US and South Korean defense chiefs and top diplomats discussed the "next steps" to take on the Korean peninsula following the death of North Korean leader Kim Jong-Il, US officials said Thursday.
South Korea's top nuclear envoy Lim Sung-Nam held "constructive, substantive" talks in Washington on Wednesday with Glyn Davies, the US special representative for North Korea policy, State Department spokeswoman Victoria Nuland said.
"They discussed a wide variety of issues, including next steps in the Korean Peninsula," she told reporters without elaborating.
South Korean foreign ministry spokesman Cho Byung-Jae said Tuesday the pair would discuss "the current state of the Korean Peninsula after Kim Jong-Il's death and discuss coordination to make progress on the North's nuclear issue."
Defense Secretary Leon Panetta meanwhile spoke by telephone Thursday with his South Korean counterpart, Kim Kwan-Jin, about the Korean developments.
The pair, who spoke for about 20 minutes, "shared the view that peace and stability on the Korean Peninsula is our overarching priority and agreed to maintain close cooperation and coordination in the weeks and months ahead," Pentagon spokesman George Little said in a statement.
Lim met with China's chief nuclear envoy Wu Dawei in Beijing last week for talks about how to respond to the sudden demise of North Korea's longtime ruler on December 17.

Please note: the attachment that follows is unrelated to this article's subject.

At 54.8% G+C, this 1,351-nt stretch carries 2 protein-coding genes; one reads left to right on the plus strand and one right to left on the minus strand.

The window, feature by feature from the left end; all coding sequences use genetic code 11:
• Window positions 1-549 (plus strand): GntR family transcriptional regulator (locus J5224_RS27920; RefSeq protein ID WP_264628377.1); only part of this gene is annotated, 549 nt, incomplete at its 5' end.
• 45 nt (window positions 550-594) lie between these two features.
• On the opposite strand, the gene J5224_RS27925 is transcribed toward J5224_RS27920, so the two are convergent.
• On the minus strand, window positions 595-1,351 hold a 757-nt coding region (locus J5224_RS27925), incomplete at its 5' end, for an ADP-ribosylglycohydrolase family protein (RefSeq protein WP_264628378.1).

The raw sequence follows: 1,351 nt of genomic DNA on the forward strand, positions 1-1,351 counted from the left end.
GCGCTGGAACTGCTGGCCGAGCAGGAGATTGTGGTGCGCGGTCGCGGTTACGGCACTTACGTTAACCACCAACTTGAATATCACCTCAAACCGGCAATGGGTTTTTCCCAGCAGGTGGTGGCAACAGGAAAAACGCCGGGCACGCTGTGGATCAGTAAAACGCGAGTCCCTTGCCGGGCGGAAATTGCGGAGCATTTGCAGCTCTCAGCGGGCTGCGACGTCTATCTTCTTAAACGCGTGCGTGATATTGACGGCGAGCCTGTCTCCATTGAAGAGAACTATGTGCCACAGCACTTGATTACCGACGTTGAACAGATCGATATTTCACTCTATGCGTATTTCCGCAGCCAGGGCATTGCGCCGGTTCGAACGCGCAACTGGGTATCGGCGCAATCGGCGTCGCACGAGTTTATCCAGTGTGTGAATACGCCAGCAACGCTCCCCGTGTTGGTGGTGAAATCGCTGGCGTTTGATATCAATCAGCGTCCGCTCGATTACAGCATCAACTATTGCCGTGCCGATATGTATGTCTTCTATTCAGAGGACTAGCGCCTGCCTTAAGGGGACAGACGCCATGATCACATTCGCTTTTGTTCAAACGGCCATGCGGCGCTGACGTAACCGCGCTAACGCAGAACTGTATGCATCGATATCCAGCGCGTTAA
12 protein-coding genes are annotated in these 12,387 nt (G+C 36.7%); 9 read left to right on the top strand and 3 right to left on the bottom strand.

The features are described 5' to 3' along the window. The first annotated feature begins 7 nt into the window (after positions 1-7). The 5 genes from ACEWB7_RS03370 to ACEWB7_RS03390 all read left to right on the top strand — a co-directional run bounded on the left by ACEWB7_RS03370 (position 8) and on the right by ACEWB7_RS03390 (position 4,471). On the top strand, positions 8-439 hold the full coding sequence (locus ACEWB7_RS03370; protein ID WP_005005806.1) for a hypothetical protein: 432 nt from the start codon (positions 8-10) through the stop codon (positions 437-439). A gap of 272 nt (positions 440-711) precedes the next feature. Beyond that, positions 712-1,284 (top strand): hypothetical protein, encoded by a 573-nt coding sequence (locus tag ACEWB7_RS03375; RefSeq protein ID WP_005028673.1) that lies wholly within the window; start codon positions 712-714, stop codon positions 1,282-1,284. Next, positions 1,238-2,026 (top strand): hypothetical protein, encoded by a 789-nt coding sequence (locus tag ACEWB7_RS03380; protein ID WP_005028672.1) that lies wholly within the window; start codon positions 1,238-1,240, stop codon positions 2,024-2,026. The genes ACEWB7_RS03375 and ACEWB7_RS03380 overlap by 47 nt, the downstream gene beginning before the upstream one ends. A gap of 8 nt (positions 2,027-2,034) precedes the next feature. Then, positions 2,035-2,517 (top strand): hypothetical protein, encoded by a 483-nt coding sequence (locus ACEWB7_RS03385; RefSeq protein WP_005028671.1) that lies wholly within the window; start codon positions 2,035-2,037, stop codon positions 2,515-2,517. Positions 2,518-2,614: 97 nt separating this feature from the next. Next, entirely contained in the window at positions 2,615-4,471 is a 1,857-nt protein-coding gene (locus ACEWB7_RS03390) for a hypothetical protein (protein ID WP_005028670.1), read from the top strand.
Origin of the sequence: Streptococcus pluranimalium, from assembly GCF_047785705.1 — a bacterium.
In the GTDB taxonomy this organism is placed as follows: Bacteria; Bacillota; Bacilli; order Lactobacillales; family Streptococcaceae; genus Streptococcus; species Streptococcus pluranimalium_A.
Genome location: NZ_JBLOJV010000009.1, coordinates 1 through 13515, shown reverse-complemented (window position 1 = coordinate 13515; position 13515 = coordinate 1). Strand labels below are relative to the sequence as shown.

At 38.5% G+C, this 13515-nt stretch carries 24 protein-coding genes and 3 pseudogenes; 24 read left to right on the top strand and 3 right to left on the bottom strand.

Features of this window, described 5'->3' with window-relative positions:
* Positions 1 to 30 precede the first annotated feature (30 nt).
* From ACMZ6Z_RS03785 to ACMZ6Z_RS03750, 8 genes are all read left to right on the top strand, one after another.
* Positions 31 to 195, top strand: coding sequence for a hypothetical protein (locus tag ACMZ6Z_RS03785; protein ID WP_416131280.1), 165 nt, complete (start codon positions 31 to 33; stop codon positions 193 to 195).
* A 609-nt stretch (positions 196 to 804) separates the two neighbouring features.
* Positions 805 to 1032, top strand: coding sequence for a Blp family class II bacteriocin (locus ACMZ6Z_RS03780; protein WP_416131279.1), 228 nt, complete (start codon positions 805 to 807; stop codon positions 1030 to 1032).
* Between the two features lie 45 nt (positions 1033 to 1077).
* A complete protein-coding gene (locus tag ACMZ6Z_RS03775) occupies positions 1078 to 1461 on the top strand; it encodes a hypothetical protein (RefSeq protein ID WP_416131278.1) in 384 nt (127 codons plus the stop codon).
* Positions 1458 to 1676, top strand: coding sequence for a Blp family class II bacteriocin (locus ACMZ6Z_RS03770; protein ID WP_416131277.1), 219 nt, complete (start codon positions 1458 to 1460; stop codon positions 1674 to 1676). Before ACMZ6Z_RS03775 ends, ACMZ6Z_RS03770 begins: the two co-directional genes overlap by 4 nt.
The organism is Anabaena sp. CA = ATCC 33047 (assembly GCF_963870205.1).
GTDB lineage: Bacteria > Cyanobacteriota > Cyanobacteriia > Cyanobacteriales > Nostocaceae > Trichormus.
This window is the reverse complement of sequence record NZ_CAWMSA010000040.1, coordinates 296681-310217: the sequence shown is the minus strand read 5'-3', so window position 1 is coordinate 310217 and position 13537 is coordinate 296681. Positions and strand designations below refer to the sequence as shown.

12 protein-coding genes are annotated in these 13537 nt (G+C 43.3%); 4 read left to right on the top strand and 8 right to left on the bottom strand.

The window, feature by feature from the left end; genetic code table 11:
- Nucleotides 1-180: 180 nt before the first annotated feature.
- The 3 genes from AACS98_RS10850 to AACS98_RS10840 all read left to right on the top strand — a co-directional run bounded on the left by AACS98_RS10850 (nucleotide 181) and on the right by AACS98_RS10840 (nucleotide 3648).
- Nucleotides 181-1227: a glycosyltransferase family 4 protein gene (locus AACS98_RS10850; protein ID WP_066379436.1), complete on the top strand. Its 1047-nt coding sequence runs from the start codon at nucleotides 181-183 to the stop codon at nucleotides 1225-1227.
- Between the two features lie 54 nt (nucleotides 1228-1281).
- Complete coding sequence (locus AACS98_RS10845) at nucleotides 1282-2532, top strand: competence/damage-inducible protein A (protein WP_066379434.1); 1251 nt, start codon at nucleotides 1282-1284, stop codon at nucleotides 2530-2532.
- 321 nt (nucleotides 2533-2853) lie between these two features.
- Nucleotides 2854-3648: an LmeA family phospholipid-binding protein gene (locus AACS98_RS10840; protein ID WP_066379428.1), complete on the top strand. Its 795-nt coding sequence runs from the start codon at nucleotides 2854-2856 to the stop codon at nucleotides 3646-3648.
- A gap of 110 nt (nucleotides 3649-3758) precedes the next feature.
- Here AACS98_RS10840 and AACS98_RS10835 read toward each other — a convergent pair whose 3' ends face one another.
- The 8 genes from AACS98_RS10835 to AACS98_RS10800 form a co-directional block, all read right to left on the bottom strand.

The six-party talks on the North's nuclear weapons program -- chaired by China and involving the two Koreas, the United States, Japan and Russia -- have been at a standstill since the last round in December 2008.
Pyongyang stormed out in April 2009 in protest against what it described as US hostility, and staged its second nuclear test about a month later.
The North and China have expressed a wish to return to the forum without preconditions. But Washington and Seoul have insisted the North should show sincerity in denuclearization and ease tensions with the South.
Negotiations to resume the talks had appeared to be making progress before Kim's death, with reports Pyongyang would bow to a key US demand that it suspend its uranium enrichment program in return for food aid from the United States.
Nuland confirmed that Robert King, the special US envoy for human rights who traveled earlier this year to North Korea to explore possibilities for food assistance, attended the meeting with Lim and Davies.
"We are continuing to talk about the humanitarian situation in the DPRK," she said, referring to the North.
© 2011 AFP
Date: Dec 30, 2011